Hypocrisy. Wikipedia defines it as
"the claim or pretense of holding beliefs, feelings, standards, qualities, opinions, behaviors, virtues, motivations, or other characteristics that one does not in actual fact hold. It is the practice of engaging in the same behavior or activity for which one criticizes another.In Moral psychology, it is the failure to follow one’s own expressed moral rules and principles."Human beings are really good at hypocrisy. And it's not just something that unbelievers have a problem with, but Christians as well. How often have you heard someone say, "The Bible says X is a sin," but you know that they do that very thing when they think no one is looking? Let's face it: Society is stuck in the mire of hypocrisy. It's a disease that is often misdiagnosed as "parental prerogative" or "higher standards". The problem with this is three fold:
- People no longer trust each other.
- Their standards change with their life experience instead of with the Bible.
- Teenagers can't take it anymore and give up on the church and their "parent's religion".
Let's call it what it is, dear readers. When you say one thing, yet you do something totally different, that's hypocrisy.
In my own life I have experienced the detrimental effects of this state of being. When I was pretty young, we were visiting our missions training school, The Master's Mission, and we met a really neat family. Their oldest son was about my age and since we were the only ones in that age group, we spent a lot of time playing and watching our siblings together. He was a nice kid, but had a temper and was constantly picking on his siblings. Toward the end of our stay, I couldn't take it anymore. While he was picking on one of the younger kids, I told him off. I got mad, he got mad, and that was the end of our friendship. Many years later, after God got a hold on and shook some sense into me, I realized what I had done. The way he acted toward his brother and sisters was how I acted toward mine. His temper was just as bad as mine (actually, mine was worse). I began to wonder why I had done that. Then it hit me. When he was picking on his brother and sisters, I saw myself. I saw how badly I treated my own siblings. But instead of humbling myself and changing, I held him to a higher standard, then punished him for not meeting it. Oh, how my heart breaks to write this!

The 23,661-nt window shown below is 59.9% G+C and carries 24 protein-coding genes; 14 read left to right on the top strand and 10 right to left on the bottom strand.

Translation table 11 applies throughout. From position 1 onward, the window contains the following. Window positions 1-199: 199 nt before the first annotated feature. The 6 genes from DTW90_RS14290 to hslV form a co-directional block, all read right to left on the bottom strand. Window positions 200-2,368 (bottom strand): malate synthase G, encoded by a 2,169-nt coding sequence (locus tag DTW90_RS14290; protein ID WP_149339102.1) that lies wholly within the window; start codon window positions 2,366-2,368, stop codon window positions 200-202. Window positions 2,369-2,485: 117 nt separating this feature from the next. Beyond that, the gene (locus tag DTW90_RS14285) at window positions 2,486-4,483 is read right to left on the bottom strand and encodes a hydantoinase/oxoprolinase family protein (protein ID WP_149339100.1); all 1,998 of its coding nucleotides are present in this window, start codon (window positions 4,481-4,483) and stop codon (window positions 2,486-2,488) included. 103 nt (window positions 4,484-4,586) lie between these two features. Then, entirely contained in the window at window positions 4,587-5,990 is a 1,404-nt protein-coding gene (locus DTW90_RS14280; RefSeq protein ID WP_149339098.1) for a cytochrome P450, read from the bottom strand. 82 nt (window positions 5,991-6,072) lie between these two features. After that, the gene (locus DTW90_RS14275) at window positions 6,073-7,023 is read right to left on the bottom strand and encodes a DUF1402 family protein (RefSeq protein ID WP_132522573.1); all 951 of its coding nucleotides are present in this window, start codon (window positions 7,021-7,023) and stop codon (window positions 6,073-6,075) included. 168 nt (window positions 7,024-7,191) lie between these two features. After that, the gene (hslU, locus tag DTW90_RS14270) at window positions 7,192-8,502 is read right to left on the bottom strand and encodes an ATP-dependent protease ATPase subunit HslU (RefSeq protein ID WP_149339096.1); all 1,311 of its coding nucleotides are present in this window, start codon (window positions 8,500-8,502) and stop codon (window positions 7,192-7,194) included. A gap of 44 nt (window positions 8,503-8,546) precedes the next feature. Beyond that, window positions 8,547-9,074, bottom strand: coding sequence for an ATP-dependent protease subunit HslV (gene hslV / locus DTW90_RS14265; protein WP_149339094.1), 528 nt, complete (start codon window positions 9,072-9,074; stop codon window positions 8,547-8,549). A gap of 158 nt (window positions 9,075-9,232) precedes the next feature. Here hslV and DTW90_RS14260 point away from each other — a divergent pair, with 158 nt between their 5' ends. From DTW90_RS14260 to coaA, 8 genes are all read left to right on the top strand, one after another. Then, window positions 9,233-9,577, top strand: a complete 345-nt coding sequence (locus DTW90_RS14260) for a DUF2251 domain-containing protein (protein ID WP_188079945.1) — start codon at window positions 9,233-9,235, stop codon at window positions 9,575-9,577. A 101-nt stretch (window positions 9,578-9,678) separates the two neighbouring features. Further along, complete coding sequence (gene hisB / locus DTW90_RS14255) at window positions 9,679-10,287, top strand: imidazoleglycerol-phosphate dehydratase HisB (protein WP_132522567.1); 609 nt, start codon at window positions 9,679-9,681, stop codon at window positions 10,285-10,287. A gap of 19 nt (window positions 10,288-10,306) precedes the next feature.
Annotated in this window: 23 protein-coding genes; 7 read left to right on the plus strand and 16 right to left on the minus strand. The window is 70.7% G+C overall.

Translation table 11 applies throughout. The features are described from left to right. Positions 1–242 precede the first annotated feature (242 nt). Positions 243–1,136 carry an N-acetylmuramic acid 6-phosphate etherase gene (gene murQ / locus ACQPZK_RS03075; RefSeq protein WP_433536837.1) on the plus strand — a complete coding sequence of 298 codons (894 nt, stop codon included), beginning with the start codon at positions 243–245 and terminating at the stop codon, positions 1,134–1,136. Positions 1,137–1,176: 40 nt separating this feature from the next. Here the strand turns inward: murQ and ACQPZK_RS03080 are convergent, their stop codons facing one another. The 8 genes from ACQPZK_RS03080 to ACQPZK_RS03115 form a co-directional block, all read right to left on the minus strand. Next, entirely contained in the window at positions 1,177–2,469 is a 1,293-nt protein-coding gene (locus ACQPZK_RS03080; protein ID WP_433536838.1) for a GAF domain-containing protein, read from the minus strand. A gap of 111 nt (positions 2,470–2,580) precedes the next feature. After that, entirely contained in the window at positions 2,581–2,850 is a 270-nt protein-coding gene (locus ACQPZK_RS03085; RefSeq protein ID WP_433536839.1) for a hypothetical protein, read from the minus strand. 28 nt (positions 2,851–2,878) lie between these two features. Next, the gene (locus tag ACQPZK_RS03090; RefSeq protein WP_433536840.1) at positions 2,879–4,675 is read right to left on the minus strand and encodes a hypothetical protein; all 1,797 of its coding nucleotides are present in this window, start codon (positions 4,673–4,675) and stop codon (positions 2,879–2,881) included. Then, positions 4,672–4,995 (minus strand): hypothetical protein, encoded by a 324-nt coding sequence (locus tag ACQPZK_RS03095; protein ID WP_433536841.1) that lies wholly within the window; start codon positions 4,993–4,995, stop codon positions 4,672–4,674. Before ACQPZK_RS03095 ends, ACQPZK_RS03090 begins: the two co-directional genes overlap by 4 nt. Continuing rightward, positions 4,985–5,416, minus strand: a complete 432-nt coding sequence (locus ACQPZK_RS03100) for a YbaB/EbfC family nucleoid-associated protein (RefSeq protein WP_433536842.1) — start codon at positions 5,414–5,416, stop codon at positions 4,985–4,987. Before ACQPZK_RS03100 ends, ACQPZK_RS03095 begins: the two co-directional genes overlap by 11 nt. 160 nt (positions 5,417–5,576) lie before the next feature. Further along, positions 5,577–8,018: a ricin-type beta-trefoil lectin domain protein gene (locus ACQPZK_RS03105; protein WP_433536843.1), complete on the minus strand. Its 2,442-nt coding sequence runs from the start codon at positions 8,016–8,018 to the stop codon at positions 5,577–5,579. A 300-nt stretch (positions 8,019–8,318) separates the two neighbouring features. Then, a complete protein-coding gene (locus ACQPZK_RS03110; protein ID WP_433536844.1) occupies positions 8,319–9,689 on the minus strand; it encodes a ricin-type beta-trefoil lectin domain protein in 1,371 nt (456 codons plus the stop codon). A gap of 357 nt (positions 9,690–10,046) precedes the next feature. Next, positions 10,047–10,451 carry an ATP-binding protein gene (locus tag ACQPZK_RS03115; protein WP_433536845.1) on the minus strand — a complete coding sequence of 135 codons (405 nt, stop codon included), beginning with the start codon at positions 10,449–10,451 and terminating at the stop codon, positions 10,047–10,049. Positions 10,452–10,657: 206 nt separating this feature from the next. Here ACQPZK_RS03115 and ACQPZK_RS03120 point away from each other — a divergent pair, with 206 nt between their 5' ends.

If I had just realized that my real problem was myself, then I could have saved a friendship. I could have saved myself and others much heartache both then and later down the road. I could have nothing to regret.
But hypocrisy is blinding.
So next time someone says one thing and does another, ask yourself, "Why does it bother me?" Search your own heart to see if what is really bothering you is your own double-mindedness. Only then can you ask, "Do they even realize that they are doing it?" and help them.
"You hypocrite, first take the log out of your own eye, and then you will see clearly to take the speck out of your brother’s eye." -Matthew 7:5
Where are you playing the hypocrite? Think about it.